Saturday, 16 July 2011

Enigma code

All those cryptographers working in secret at Bletchley Park during the war were honoured by the Queen this week. They weren’t the only ones working on an enigma, among them a strange Russian mystic called Gurdjieff. His writings are almost as impenetrable as that Nazi code. A relative sent me a book about him. I have tried reading it but as the sender feared I felt bound to return it with the following comment:
“You were wise to be uncertain about my reception of this book. There are many ways of encoding the truth about Being but Mr. Gurdjieff’s is not one that I can easily access. At my stage of the proceedings known as ‘life’ I have enough cryptographers to help me on what remains of my way.”

We are bound to use code when talking about ‘God’ and the meaning of life. In last Saturday’s Guardian the Archbishop of Canterbury is reported as saying, “We must get to grips with the idea that we don’t contribute anything to God; that God would be the same God if we had never been created. God is simply and eternally happy to be God.” Now that is code I cannot decipher. Could we substitute the word ‘universe’ where the Archbishop uses ‘God’? I don’t know and I cannot ask him (the Archbishop, I mean, not God).

In the same interview the Archbishop says he prefers the word ‘trust’ to ‘faith’. That I do understand. In this morning’s yoga/meditation I find myself distracted by the Archbishop’s words and other thoughts about the meaning of life. I feel pulled away by fears arising from the state of a friend now in hospital with acute depression. Nothing makes any sense. Then I come back to this present moment, just as I am, fears, intellectual doubts and all: simply accepting it all as it is, now. It’s not that I find ‘faith’. It’s just that suddenly I am at peace. It’s a kind of trust: in what? Well, I suppose simply this moment and the next and the next. Sometimes I can find words to talk about it and some cryptographers write about it in ways that make sense to me, but mostly the enigma, the mystery requires a trustful silence. I think it's what Jesus meant by the 'the Kingdom of God', or in the words of a well known hymn: 'the silence of eternity interpreted by love'.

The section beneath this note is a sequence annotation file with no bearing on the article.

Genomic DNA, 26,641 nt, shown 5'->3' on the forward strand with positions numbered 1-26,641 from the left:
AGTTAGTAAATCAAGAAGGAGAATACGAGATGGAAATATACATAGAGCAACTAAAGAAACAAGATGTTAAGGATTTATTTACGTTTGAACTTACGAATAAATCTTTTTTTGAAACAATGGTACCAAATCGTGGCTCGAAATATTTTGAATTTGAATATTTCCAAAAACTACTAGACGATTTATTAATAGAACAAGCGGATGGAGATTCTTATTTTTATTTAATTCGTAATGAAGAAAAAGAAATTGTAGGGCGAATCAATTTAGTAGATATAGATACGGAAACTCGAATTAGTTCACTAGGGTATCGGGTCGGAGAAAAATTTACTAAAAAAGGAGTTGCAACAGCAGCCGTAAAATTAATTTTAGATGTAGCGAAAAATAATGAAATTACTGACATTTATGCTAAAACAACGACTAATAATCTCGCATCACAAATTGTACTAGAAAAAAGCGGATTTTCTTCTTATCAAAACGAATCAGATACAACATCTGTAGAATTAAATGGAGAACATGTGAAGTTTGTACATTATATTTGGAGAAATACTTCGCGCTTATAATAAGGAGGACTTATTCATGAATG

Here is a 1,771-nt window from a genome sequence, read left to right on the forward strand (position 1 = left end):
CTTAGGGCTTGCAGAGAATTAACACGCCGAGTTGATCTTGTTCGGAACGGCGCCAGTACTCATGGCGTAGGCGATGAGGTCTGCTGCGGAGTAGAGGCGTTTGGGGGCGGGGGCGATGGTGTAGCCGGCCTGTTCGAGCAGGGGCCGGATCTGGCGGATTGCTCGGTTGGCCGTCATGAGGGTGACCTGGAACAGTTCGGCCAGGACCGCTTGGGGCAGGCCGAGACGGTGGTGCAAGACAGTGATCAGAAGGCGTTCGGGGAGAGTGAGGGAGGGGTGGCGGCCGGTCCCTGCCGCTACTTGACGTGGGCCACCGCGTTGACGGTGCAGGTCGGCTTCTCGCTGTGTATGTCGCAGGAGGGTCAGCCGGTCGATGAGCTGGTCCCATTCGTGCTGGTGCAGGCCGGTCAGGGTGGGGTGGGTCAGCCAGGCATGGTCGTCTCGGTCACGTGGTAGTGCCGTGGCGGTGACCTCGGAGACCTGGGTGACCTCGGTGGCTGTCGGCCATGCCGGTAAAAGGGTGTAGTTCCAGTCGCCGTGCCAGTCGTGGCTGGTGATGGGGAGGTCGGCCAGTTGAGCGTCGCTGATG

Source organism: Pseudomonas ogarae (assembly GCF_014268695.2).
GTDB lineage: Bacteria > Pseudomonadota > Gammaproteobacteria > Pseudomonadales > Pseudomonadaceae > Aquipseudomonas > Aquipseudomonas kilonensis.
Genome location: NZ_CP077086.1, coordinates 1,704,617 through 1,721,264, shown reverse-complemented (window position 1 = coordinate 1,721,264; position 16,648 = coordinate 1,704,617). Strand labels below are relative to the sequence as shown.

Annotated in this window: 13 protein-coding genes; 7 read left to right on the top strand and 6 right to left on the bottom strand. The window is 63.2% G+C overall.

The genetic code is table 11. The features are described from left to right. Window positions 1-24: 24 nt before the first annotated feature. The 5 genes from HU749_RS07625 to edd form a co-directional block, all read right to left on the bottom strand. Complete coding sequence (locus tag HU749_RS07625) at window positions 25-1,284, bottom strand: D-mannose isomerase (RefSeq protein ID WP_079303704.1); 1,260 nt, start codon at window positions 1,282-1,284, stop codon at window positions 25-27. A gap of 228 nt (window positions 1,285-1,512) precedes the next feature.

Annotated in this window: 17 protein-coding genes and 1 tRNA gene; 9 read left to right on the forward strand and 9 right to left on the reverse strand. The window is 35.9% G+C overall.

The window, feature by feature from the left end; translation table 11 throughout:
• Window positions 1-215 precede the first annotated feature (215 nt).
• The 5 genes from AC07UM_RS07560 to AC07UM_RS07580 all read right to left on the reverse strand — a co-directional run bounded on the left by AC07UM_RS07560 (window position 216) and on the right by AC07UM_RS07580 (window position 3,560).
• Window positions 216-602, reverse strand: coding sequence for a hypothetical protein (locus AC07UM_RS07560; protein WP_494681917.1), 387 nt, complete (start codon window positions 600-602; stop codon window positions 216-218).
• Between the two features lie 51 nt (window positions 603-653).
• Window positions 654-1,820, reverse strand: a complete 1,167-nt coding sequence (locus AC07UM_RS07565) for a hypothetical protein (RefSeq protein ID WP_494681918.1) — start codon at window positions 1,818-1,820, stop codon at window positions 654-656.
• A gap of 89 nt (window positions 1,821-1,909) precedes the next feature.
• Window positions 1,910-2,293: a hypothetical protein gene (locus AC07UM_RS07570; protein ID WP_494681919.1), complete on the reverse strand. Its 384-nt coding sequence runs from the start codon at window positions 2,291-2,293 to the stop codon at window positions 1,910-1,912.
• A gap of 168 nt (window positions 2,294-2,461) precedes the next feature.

Friday, 8 July 2011

Beauty and the afflicted

Most people suffer in silence and privately. (Was it Thoreau who said, “Most adults lead lives of quiet desperation”?) Our media, TV as well as newspapers, like to try and uncover that suffering. ‘Human interest stories’ appealing to our emotional voyeurism are good for the media business plan. So-called ‘reality TV’ programmes depend on participants’ willingness to put themselves in stressful situations when they will inevitably display emotion. Now the News of the World’s long running habit of feeding that voyeurism is about to end.
But we are addicted to pain. We enjoy it – especially if it’s someone else’s. We’ll find some other, hopefully more scrupulous, media outlet to satisfy our addiction.

Good journalism, on the other hand, also brings us another kind of silent but very public suffering: hidden only because it’s happening a long way away. Fortunately (if that’s the right word) the plight of perhaps 8 million people would be almost impossible to hide even if they all wished to avoid media attention. Even so I wince when the cameras focus on some emaciated woman cradling a dying child. Does she want that kind of intrusion? Did the reporter ask her permission before the cameras zoomed in? I don’t know but here I am a few thousand miles away in comfort unimaginable to her.